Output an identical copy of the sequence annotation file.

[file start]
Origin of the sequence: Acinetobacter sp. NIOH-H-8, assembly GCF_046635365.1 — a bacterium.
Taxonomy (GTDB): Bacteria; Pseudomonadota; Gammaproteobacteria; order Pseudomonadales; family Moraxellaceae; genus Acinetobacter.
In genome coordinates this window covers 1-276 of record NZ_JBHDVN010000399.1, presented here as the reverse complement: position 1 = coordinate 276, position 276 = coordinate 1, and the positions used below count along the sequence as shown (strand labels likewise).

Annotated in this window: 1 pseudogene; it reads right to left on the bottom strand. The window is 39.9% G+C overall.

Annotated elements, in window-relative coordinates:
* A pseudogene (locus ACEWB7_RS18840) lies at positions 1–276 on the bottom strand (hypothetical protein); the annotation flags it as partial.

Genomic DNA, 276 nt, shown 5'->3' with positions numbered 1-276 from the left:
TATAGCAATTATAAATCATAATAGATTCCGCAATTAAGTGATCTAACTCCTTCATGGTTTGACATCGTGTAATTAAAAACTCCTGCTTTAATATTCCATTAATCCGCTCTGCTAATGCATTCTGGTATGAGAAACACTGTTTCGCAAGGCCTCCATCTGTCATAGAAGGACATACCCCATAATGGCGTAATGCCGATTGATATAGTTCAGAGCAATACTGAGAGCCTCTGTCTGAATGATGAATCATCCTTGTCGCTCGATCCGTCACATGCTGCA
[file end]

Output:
Origin of the sequence: Acinetobacter sp. NIOH-H-8, assembly GCF_046635365.1 — a bacterium.
Taxonomy (GTDB): Bacteria; Pseudomonadota; Gammaproteobacteria; order Pseudomonadales; family Moraxellaceae; genus Acinetobacter.
In genome coordinates this window covers 1-276 of record NZ_JBHDVN010000399.1, presented here as the reverse complement: position 1 = coordinate 276, position 276 = coordinate 1, and the positions used below count along the sequence as shown (strand labels likewise).

Annotated in this window: 1 pseudogene; it reads right to left on the bottom strand. The window is 39.9% G+C overall.

Annotated elements, in window-relative coordinates:
* A pseudogene (locus ACEWB7_RS18840) lies at positions 1–276 on the bottom strand (hypothetical protein); the annotation flags it as partial.

Genomic DNA, 276 nt, shown 5'->3' with positions numbered 1-276 from the left:
TATAGCAATTATAAATCATAATAGATTCCGCAATTAAGTGATCTAACTCCTTCATGGTTTGACATCGTGTAATTAAAAACTCCTGCTTTAATATTCCATTAATCCGCTCTGCTAATGCATTCTGGTATGAGAAACACTGTTTCGCAAGGCCTCCATCTGTCATAGAAGGACATACCCCATAATGGCGTAATGCCGATTGATATAGTTCAGAGCAATACTGAGAGCCTCTGTCTGAATGATGAATCATCCTTGTCGCTCGATCCGTCACATGCTGCA